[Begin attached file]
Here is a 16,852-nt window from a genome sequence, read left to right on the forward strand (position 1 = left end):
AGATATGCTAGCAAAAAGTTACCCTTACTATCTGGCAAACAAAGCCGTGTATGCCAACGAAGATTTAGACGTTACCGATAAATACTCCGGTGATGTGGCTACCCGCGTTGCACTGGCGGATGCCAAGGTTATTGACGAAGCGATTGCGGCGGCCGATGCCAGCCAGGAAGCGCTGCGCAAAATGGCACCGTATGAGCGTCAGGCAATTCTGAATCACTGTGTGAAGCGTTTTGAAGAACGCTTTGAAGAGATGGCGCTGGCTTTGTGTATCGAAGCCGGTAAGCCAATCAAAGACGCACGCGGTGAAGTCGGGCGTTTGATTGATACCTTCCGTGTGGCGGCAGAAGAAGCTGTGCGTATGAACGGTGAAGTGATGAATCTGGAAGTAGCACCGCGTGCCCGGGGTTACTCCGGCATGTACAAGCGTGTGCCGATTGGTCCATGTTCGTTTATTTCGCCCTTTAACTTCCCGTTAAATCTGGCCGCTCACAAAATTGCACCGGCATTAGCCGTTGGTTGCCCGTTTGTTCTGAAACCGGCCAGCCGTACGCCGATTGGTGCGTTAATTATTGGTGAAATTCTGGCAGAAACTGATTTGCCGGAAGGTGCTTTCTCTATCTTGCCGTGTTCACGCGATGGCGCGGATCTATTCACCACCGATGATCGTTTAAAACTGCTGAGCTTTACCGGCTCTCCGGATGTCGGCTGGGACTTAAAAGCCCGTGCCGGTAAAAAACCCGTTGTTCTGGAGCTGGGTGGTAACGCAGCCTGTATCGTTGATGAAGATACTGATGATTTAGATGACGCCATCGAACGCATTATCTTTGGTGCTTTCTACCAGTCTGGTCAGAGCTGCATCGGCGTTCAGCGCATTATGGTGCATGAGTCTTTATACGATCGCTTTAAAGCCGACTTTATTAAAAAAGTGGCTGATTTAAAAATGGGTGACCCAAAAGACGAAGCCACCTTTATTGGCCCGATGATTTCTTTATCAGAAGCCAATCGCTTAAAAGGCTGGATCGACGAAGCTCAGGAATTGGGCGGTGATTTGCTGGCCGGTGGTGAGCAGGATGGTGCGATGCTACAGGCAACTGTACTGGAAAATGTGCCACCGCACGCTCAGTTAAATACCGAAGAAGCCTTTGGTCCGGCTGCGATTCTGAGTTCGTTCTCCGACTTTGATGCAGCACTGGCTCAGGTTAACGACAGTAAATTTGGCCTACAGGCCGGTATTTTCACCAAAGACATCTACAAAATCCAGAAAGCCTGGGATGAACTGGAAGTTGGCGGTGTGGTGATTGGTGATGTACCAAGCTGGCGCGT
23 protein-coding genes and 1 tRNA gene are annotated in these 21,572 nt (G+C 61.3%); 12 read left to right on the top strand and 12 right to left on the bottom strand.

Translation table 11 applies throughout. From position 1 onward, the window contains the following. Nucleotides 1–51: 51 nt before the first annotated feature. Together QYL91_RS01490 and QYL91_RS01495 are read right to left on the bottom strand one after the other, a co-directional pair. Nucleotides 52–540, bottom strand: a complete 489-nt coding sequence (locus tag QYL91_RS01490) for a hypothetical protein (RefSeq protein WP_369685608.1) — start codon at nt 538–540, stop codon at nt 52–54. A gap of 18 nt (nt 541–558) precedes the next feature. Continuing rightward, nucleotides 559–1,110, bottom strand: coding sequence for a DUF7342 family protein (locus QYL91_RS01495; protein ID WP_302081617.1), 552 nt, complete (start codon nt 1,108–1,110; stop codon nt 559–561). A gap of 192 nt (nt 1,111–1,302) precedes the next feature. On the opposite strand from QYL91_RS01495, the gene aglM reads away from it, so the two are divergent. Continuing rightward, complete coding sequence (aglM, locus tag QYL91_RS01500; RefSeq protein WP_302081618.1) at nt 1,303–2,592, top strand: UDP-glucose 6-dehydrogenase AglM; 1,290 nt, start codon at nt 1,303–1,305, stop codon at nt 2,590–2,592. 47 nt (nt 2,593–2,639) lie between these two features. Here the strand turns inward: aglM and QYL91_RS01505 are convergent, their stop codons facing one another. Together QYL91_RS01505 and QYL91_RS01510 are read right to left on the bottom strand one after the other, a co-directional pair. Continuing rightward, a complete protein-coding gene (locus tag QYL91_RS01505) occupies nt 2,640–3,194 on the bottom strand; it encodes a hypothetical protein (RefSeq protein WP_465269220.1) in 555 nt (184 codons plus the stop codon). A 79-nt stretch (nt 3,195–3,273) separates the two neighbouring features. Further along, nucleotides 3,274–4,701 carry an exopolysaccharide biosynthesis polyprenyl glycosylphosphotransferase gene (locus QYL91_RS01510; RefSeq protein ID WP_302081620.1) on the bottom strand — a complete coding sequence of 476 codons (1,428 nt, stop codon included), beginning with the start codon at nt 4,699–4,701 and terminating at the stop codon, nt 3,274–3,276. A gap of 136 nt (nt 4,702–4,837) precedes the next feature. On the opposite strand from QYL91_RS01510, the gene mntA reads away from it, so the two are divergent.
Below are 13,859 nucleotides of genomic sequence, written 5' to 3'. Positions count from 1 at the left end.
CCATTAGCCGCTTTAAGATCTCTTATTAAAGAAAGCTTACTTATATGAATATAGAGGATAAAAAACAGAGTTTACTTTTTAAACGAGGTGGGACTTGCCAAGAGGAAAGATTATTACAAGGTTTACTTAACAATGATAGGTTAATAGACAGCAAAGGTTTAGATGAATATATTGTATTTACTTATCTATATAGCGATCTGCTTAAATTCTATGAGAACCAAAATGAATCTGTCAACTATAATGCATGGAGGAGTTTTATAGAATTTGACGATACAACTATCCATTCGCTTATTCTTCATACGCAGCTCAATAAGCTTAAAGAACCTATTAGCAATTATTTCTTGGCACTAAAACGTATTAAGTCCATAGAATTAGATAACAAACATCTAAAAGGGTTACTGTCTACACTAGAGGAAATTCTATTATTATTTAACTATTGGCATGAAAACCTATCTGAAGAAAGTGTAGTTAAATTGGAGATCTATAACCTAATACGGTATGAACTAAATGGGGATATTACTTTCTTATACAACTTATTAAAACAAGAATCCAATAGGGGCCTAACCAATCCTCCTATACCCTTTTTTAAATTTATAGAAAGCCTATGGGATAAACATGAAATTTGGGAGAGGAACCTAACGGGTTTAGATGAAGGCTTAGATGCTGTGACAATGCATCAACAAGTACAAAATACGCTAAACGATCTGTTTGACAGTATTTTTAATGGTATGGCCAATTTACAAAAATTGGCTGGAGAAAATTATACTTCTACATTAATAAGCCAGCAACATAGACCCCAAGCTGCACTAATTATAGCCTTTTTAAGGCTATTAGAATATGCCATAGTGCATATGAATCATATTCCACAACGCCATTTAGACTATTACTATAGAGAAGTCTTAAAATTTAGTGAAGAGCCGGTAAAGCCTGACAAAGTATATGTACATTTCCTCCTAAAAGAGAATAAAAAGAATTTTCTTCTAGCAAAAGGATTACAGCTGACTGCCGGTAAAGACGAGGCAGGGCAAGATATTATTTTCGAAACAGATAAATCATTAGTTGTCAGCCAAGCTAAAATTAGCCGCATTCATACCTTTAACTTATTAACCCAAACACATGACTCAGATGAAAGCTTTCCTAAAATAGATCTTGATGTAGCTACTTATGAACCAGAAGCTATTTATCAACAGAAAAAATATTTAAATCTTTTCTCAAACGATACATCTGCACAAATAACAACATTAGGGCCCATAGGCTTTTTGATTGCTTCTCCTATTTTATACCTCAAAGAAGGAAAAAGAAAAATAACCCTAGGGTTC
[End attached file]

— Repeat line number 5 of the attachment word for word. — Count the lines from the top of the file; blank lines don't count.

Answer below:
Below are 13,859 nucleotides of genomic sequence, written 5' to 3'. Positions count from 1 at the left end.